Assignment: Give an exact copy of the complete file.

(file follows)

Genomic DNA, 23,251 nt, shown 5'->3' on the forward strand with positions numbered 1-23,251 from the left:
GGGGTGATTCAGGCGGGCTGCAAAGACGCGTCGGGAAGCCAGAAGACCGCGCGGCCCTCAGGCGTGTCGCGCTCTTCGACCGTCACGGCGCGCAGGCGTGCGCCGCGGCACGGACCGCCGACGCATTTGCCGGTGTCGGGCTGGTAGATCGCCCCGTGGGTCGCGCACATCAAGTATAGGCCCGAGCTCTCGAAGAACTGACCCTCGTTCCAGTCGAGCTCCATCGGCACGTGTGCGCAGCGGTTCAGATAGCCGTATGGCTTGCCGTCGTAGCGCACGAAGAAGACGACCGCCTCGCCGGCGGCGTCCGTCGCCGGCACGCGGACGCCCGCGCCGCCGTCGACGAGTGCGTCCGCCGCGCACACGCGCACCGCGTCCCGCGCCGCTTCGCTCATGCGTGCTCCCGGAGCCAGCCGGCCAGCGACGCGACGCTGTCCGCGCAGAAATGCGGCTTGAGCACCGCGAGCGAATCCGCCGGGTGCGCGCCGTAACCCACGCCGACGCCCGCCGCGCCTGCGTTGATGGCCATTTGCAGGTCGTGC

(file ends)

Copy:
Genomic DNA, 23,251 nt, shown 5'->3' on the forward strand with positions numbered 1-23,251 from the left:
GGGGTGATTCAGGCGGGCTGCAAAGACGCGTCGGGAAGCCAGAAGACCGCGCGGCCCTCAGGCGTGTCGCGCTCTTCGACCGTCACGGCGCGCAGGCGTGCGCCGCGGCACGGACCGCCGACGCATTTGCCGGTGTCGGGCTGGTAGATCGCCCCGTGGGTCGCGCACATCAAGTATAGGCCCGAGCTCTCGAAGAACTGACCCTCGTTCCAGTCGAGCTCCATCGGCACGTGTGCGCAGCGGTTCAGATAGCCGTATGGCTTGCCGTCGTAGCGCACGAAGAAGACGACCGCCTCGCCGGCGGCGTCCGTCGCCGGCACGCGGACGCCCGCGCCGCCGTCGACGAGTGCGTCCGCCGCGCACACGCGCACCGCGTCCCGCGCCGCTTCGCTCATGCGTGCTCCCGGAGCCAGCCGGCCAGCGACGCGACGCTGTCCGCGCAGAAATGCGGCTTGAGCACCGCGAGCGAATCCGCCGGGTGCGCGCCGTAACCCACGCCGACGCCCGCCGCGCCTGCGTTGATGGCCATTTGCAGGTCGTGC